The Fight For Freedom

Throughout American history people have fought for causes in which they believe; one of these major causes was the emancipation of all black slaves within the United States. During the mid 1800s two of the greatest abolitionists emerged; Frederick Douglass and William Lloyd Garrison. Both of these men lived during the same time period and grew up in hard conditions. However, both of these men overcame their hardships through the strength of their morals and became successful abolitionists. Although different in background and beliefs, William Lloyd Garrison and Frederick Douglass were two of the key abolitionists of the mid 1800's
William Lloyd Garrison was a man who grew up under the care of only his mother, after his father left them early on in William's life. Through all of the time spent with his mother, Garrison inherited many of her traits. (Lilley, 36) William's early life in Massachusetts was unlike many other children's because of his fathers heavy drinking, which caused his mother, Fanny, to work hard just to make sure that her children would not inherit any of their father's weaknesses. (36) Unfortunately William had problems with money, which was scarce around the house; however, he finally found happiness working in a newspaper. This eventually helped lead him to create an abolitionist paper known as "The Liberator". In this paper he expressed many of the views that he acquired from another great abolitionist Benjamin Lundy. (Lilley, 37) Garrison also had obtained many of his views against slavery listening to the British Parliament's debates on slavery in the West Indies (Lilley, 37). He was so intent on getting is point across that in the veryfirst printing of the Liberator he said:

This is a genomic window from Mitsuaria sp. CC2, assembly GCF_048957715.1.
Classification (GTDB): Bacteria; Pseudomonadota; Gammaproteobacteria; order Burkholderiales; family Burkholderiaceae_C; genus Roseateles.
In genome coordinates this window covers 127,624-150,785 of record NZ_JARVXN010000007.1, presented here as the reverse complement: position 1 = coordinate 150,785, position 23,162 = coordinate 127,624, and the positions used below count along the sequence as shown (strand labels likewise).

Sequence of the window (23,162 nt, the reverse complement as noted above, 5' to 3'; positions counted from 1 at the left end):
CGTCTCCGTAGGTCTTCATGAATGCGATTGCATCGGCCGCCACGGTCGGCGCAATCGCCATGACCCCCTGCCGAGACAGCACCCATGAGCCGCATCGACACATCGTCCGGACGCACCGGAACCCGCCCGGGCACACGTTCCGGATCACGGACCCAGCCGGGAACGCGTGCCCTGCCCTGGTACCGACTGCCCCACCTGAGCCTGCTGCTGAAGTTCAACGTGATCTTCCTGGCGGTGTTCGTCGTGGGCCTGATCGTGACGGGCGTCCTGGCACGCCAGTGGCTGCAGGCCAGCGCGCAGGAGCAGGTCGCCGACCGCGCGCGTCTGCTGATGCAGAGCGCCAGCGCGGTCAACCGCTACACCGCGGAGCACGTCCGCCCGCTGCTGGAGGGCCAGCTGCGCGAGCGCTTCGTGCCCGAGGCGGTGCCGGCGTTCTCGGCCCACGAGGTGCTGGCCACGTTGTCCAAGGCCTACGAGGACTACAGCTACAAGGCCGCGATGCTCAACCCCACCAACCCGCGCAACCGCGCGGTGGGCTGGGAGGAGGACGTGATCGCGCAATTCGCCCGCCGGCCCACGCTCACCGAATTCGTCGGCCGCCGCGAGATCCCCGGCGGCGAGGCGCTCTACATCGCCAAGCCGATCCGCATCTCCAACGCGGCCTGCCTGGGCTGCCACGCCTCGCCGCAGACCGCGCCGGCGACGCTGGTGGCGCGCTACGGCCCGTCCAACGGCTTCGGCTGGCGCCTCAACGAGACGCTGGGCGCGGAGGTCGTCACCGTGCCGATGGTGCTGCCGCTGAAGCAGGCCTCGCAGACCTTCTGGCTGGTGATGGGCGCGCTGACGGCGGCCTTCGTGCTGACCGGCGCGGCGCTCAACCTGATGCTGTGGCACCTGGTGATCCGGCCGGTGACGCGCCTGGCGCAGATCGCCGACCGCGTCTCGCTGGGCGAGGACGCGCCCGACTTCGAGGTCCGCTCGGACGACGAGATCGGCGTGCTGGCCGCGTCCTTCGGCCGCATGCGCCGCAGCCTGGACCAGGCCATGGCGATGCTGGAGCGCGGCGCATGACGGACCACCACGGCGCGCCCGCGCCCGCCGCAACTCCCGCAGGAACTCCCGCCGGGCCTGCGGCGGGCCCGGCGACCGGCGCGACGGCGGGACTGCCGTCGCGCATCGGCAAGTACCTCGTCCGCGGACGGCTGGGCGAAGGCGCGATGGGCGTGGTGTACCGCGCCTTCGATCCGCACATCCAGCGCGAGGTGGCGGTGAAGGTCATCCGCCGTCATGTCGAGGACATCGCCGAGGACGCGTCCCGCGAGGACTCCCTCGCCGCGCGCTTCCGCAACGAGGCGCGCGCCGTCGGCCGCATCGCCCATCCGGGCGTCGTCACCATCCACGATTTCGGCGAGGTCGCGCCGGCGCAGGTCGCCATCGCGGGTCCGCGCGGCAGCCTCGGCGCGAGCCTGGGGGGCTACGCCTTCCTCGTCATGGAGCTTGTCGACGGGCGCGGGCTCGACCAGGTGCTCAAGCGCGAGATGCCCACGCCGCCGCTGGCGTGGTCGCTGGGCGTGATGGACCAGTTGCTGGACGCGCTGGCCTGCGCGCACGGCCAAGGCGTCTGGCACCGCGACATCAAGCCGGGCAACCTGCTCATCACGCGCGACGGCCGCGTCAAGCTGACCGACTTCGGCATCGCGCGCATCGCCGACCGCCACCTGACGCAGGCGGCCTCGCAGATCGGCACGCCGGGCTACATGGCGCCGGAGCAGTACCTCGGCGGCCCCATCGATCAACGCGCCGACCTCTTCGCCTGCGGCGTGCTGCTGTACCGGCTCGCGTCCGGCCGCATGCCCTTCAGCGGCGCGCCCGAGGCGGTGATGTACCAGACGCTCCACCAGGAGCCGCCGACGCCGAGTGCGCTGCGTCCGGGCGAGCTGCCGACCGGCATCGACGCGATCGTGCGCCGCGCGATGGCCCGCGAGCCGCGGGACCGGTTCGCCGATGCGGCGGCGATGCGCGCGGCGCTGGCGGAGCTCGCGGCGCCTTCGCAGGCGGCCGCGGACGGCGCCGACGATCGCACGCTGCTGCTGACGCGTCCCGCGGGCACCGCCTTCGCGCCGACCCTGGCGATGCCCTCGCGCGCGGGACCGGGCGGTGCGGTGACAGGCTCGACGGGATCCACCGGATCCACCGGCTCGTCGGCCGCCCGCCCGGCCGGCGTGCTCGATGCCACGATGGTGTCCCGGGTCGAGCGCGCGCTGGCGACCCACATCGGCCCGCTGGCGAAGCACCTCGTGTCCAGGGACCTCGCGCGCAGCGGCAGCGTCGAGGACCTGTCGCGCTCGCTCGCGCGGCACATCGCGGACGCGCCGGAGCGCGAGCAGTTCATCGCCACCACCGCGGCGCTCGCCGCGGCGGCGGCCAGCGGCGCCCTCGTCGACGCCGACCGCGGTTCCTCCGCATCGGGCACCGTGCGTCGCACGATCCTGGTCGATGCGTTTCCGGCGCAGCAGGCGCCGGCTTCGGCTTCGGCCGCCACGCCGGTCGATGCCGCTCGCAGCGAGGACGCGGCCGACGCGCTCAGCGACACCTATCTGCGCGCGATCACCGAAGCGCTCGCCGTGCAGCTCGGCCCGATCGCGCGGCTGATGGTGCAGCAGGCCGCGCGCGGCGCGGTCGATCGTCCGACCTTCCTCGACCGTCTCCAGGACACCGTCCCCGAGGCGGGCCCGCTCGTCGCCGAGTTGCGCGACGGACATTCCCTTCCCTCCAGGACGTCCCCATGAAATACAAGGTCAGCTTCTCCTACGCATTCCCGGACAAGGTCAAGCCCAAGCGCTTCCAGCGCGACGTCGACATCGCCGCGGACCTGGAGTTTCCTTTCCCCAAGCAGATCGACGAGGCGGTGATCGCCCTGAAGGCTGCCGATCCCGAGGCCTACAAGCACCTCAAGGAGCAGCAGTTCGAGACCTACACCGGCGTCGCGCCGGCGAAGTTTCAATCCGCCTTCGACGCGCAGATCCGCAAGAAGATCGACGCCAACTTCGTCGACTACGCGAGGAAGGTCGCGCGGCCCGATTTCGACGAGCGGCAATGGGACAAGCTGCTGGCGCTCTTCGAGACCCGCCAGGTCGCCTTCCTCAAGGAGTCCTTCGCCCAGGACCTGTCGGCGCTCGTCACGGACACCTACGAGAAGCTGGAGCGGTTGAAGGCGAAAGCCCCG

"I do not wish to think, or speak, or write, with moderation. . . . I am in earnest — I will not equivocate — I will not excuse — I will not retreat a single inch — AND I WILL BE HEA…

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